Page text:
Herniated Nucleus Pulposus Workup

Updated: Jul 01, 2021
  • Author: Deepak Gautam, MBBS, MS(Orth); Chief Editor: Jeffrey A Goldstein, MD  more...
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Approach Considerations

After plain radiographs are obtained, further imaging studies (eg, magnetic resonance imaging [MRI], computed tomography [CT], and CT myelography) may be indicated to assess degenerative disk disease, loss of disk height, and facet deterioration, such as sclerosis or hypertrophy. MRI clearly provides the most information—perhaps too much, in that it has a 25% false-positive rate (asymptomatic herniated nucleus pulposus [HNP]).

An HNP that is noted on imaging studies must be correlated with objective examination findings; otherwise, it must be presumed to be an asymptomatic HNP if there is no correlation between the imaging findings and pain or clinical symptoms. Therefore, imaging studies should perhaps be reserved for cases in which positive physical findings have been documented.

Other causes of significant back pain in the absence of neurologic findings should be considered. Sciatic nerve irritation may result from sacroiliac dysfunction or degenerative joint disease caused by the proximity of the sciatic notch to the sacroiliac joint or peripheral entrapment, including piriformis syndrome. Careful examination with an adequate differential for the diagnosis may prevent prolonged ineffective empirical care for presumed lumbar disk disease.

The facet syndrome has been controversial, but neurophysiologic studies have shown discharges from the capsule consistent with pain, as well as inflammation and degenerative joint disease. [29] However, large numbers of patients have reported significant relief after facet-joint injections for nonspecific low back pain (LBP); as a result, the facet syndrome has become more widely accepted. Clinically, patients usually have pain only to the knee, not below, as would be expected from an HNP.


Imaging Studies

Plain radiography

Plain radiographs cannot show a disk herniation directly. Their main utility in the workup of a patient suspected of having disk herniation is to show indirect evidence of disk degeneration, such as disk-space narrowing, endplate changes, osteophytes, facet-joint degeneration, and alteration of sagittal balance. In fact, in most young patients with disk herniations, plain radiographs may be completely normal, except insofar as they show loss of lordosis due to muscle spasm or a sciatic tilt. As far as planning for surgery is concerned, radiography can rule out more serious underlying causes of back pain, such as infections or tumors; it can also show sacralization or lumbarization of vertebrae.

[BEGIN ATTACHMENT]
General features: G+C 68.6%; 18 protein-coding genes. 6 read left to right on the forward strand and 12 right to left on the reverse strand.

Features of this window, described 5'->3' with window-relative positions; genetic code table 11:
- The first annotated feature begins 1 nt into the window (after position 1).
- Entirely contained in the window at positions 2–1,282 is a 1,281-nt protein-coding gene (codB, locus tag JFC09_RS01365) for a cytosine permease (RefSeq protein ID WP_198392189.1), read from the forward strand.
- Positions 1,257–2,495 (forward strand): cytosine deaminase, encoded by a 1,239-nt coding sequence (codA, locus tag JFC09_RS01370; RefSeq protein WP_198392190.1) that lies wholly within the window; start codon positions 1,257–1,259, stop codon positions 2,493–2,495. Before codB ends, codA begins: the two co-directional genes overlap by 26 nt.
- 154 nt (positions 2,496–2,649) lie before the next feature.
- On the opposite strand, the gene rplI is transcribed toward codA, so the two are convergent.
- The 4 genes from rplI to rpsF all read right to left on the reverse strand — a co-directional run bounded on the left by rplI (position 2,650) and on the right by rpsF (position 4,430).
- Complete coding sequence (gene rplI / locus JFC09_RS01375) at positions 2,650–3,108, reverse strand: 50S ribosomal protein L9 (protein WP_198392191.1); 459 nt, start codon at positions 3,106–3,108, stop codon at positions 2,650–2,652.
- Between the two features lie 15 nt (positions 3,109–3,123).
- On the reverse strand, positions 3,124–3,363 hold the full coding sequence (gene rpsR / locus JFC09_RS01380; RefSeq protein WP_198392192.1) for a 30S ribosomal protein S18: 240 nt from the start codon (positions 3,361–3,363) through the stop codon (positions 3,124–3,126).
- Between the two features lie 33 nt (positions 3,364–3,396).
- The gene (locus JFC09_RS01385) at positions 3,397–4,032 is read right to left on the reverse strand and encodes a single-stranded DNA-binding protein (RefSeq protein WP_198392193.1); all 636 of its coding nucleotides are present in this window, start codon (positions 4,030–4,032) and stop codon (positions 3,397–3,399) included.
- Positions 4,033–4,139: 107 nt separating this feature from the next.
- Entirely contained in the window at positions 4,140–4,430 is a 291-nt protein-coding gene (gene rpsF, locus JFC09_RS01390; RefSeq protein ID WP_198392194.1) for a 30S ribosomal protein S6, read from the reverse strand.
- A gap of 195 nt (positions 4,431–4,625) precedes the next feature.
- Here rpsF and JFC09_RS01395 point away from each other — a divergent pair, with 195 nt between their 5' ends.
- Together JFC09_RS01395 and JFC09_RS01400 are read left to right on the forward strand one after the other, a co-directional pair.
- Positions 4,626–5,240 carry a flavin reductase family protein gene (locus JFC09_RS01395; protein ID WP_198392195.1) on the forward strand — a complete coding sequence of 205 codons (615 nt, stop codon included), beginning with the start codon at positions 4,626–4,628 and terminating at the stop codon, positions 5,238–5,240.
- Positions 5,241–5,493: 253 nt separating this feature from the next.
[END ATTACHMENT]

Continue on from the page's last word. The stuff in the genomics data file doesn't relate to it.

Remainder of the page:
Magnetic resonance imaging

MRI is the gold standard in the evaluation of a suspected lumbar disk herniation. It provides accurate and detailed information regarding disk morphology, hydration, herniations, endplate changes, and nerve-root and cord status. (See the image below.) MRI with gadolinium contrast enhancement is often used to evaluate patients who have already undergone decompression surgery and are suspected of having recurrent or residual disk herniation. The postgadolinium T2-weighted images can be used to differentiate between scar tissue (which enhances) and disk fragments (which do not).

Appearance of lumbar disk herniation on MRI. Appearance of lumbar disk herniation on MRI.

MRI may be useful for predicting the likelihood that a patient with lumbar disk herniation will require microdiskectomy. [30]


Myelography, once considered the investigation of choice, is now rarely used. Its main disadvantage is that whereas it is capable of showing the level at which the pathology exists, it cannot define the nature or morphology of the lesion or the precise locationof the lesion in the anatomic segment. Current application of myelography is restricted to the performance of CT myelography in patients who have a contraindication for MRI, such as those who have a pacemaker in place or those who are claustrophobic.


Other Tests

Several other blossoming modalities exist that have been sparingly used in the evaluation of patients with suspected disk herniation, such as the following:

  • Magnetic resonance (MR) spectroscopy
  • MR neurography
  • Electromyography (EMG) and nerve conduction tests
  • Dynamic MRI
  • Open/standing MRI


Diagnostic selective nerve root blocks using bupivacaine have been used to pinpoint a particular nerve root as the culprit behind a patient's symptoms. This can prove useful when imaging shows disk herniations at two levels and there is confusion as to which of the two levels is contributing to the patient's symptoms.